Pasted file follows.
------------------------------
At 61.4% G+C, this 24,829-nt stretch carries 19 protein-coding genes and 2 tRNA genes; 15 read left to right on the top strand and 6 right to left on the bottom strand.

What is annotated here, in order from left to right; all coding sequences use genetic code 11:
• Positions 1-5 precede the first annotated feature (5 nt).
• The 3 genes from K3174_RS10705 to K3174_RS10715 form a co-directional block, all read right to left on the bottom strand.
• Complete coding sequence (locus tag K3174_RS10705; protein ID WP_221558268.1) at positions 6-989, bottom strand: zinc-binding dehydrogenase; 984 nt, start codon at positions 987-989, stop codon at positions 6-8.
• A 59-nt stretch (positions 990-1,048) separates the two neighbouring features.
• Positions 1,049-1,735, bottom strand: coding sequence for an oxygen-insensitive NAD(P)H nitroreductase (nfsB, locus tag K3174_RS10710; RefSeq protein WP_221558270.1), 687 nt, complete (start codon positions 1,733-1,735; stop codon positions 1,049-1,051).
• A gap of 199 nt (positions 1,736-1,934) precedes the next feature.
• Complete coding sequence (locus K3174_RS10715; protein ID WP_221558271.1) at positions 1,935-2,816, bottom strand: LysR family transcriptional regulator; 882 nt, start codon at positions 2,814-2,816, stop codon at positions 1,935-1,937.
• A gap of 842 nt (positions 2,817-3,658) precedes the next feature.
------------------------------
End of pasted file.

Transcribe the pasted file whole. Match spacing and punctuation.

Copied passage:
At 61.4% G+C, this 24,829-nt stretch carries 19 protein-coding genes and 2 tRNA genes; 15 read left to right on the top strand and 6 right to left on the bottom strand.

What is annotated here, in order from left to right; all coding sequences use genetic code 11:
• Positions 1-5 precede the first annotated feature (5 nt).
• The 3 genes from K3174_RS10705 to K3174_RS10715 form a co-directional block, all read right to left on the bottom strand.
• Complete coding sequence (locus tag K3174_RS10705; protein ID WP_221558268.1) at positions 6-989, bottom strand: zinc-binding dehydrogenase; 984 nt, start codon at positions 987-989, stop codon at positions 6-8.
• A 59-nt stretch (positions 990-1,048) separates the two neighbouring features.
• Positions 1,049-1,735, bottom strand: coding sequence for an oxygen-insensitive NAD(P)H nitroreductase (nfsB, locus tag K3174_RS10710; RefSeq protein WP_221558270.1), 687 nt, complete (start codon positions 1,733-1,735; stop codon positions 1,049-1,051).
• A gap of 199 nt (positions 1,736-1,934) precedes the next feature.
• Complete coding sequence (locus K3174_RS10715; protein ID WP_221558271.1) at positions 1,935-2,816, bottom strand: LysR family transcriptional regulator; 882 nt, start codon at positions 2,814-2,816, stop codon at positions 1,935-1,937.
• A gap of 842 nt (positions 2,817-3,658) precedes the next feature.